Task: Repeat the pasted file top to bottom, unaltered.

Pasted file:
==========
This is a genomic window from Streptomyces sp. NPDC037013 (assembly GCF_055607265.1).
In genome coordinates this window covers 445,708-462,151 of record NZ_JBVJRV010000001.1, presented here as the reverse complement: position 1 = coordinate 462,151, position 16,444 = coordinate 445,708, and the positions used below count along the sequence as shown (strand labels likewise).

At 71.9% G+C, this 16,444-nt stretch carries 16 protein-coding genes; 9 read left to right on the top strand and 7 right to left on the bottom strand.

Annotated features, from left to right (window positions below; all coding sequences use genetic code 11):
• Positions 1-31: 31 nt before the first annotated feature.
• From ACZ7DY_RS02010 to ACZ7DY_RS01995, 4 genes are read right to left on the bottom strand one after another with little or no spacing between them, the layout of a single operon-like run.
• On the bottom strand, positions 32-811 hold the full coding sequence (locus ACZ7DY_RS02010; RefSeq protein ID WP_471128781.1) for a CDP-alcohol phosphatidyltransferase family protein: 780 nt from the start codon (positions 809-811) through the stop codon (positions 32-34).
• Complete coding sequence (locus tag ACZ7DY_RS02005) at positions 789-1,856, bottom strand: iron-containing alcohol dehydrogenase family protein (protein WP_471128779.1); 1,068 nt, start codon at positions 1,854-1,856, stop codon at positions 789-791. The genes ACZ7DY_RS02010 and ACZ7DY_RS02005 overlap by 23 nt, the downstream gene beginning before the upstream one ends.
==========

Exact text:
This is a genomic window from Streptomyces sp. NPDC037013 (assembly GCF_055607265.1).
In genome coordinates this window covers 445,708-462,151 of record NZ_JBVJRV010000001.1, presented here as the reverse complement: position 1 = coordinate 462,151, position 16,444 = coordinate 445,708, and the positions used below count along the sequence as shown (strand labels likewise).

At 71.9% G+C, this 16,444-nt stretch carries 16 protein-coding genes; 9 read left to right on the top strand and 7 right to left on the bottom strand.

Annotated features, from left to right (window positions below; all coding sequences use genetic code 11):
• Positions 1-31: 31 nt before the first annotated feature.
• From ACZ7DY_RS02010 to ACZ7DY_RS01995, 4 genes are read right to left on the bottom strand one after another with little or no spacing between them, the layout of a single operon-like run.
• On the bottom strand, positions 32-811 hold the full coding sequence (locus ACZ7DY_RS02010; RefSeq protein ID WP_471128781.1) for a CDP-alcohol phosphatidyltransferase family protein: 780 nt from the start codon (positions 809-811) through the stop codon (positions 32-34).
• Complete coding sequence (locus tag ACZ7DY_RS02005) at positions 789-1,856, bottom strand: iron-containing alcohol dehydrogenase family protein (protein WP_471128779.1); 1,068 nt, start codon at positions 1,854-1,856, stop codon at positions 789-791. The genes ACZ7DY_RS02010 and ACZ7DY_RS02005 overlap by 23 nt, the downstream gene beginning before the upstream one ends.